NASA has released a new photograph from Mars, showing a sea of blue dunes on the Red Planet.
The agency shared the image on April 8. It is a combination of images taken between December 2002 and November 2004 by the Thermal Emission Imaging System instrument on the Mars Odyssey orbiter.
The picture shows a sea of dark-colored dunes sculpted by the winds at the planet’s northern polar cap. Scientists said it covers an area as big as Texas.
A sea of dark dunes, sculpted by the wind into long lines, surrounds the northern polar cap covering an area as big as Texas. (Credit: NASA/JPL-Caltech/ASU)
And while the image is stunning, don’t let the colors mislead you. NASA said the image is a false-color image, and that the blue represents cooler temperatures while the yellows and oranges represent warmer temperatures.
The photograph is part of a series of pictures marking the 20th anniversary of Odyssey, the longest-working Mars spacecraft in history.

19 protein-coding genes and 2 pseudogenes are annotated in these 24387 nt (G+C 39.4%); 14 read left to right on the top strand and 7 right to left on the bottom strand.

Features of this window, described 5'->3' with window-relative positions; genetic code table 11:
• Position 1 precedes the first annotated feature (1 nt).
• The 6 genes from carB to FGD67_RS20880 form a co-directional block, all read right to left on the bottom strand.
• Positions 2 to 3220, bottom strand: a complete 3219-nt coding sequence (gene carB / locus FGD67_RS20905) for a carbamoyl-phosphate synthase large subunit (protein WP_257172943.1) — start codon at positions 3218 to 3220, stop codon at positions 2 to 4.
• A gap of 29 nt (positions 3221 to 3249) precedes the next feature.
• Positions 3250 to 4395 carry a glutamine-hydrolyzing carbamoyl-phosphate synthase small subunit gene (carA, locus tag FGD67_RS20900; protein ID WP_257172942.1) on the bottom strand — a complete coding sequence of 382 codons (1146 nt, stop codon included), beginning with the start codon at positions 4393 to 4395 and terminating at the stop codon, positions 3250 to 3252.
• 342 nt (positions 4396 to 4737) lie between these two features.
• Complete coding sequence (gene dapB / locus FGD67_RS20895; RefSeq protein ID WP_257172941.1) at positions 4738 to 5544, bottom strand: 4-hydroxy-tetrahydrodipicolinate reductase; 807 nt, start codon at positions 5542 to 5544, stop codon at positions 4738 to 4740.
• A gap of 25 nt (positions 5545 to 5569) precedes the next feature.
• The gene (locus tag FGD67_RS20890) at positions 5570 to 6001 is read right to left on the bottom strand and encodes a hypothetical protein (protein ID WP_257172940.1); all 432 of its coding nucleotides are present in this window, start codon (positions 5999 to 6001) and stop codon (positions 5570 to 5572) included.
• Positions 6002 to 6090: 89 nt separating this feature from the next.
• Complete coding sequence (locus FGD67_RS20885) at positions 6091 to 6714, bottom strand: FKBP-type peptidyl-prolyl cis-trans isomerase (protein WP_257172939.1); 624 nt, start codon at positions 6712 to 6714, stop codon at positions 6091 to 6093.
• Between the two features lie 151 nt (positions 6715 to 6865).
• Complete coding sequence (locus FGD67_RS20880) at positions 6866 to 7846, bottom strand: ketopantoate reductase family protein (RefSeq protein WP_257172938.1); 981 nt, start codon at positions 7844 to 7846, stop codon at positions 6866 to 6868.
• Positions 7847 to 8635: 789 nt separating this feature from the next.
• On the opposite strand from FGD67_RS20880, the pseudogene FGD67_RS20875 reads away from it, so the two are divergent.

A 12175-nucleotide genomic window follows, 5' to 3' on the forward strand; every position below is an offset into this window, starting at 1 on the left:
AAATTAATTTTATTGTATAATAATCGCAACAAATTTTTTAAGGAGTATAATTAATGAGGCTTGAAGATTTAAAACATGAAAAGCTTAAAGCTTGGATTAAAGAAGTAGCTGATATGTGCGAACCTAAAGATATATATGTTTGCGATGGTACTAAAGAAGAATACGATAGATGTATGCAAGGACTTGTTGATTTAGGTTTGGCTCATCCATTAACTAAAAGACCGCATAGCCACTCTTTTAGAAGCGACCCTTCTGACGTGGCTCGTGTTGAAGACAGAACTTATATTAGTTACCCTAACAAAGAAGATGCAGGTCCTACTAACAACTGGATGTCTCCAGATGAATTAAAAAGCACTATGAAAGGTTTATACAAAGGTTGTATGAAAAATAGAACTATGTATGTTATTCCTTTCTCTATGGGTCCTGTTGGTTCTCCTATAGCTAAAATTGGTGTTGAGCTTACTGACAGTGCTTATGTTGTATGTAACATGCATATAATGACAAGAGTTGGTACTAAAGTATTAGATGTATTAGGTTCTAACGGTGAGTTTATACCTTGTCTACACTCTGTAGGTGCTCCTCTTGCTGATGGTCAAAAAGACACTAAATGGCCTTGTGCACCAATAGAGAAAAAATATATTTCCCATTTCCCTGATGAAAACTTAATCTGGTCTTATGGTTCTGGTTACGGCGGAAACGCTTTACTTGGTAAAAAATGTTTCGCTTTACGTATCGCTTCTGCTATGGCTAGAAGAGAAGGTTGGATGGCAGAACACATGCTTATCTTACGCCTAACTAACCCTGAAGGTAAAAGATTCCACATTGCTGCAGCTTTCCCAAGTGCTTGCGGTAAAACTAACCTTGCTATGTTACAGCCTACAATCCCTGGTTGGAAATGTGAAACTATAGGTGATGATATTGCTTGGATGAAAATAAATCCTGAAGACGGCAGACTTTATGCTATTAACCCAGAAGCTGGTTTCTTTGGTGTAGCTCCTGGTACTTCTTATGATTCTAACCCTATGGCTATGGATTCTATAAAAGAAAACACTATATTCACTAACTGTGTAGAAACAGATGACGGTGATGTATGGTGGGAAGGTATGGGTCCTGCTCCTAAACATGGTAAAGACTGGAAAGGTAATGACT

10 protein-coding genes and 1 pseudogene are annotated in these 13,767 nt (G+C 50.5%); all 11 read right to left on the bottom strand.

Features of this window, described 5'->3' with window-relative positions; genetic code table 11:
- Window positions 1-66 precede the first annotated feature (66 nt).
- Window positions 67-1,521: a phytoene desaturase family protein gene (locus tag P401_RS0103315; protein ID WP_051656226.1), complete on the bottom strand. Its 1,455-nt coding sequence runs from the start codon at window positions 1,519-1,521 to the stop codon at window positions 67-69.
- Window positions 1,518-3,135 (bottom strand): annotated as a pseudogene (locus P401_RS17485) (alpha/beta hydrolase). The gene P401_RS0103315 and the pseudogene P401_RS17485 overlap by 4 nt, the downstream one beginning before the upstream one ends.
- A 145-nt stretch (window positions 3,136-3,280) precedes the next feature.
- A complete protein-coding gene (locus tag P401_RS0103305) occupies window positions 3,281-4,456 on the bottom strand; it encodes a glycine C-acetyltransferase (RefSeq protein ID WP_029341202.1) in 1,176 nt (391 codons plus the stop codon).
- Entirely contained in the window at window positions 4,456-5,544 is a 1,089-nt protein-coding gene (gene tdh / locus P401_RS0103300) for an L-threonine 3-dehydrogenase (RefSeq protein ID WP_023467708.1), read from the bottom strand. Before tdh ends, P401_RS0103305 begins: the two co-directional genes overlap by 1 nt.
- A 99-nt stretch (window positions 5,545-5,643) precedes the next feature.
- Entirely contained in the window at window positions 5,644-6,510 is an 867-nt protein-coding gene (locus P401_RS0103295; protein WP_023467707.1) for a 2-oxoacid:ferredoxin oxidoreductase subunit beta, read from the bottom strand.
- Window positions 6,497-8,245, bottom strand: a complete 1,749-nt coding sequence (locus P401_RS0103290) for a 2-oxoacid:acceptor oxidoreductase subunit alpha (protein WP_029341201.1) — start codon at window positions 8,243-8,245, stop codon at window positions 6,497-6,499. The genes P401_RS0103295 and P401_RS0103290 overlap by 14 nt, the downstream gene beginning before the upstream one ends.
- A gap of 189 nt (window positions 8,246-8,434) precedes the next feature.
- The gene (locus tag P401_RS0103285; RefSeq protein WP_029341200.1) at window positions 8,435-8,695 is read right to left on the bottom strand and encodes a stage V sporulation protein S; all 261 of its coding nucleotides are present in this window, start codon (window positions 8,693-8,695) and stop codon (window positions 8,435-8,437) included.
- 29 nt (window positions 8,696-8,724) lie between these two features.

The Mars Odyssey launched on April 7, 2001, and is currently still orbiting Mars. Its purpose is to map out the composition of the Martian surface to help scientists piece together how the planet evolved.
The spacecraft is also responsible for sending back images of Martian ice caps and the planet’s moons.
It was named after Arthur C. Clarke’s classic sci-fi novel "2001: A Space Odyssey."
This story was reported from Los Angeles.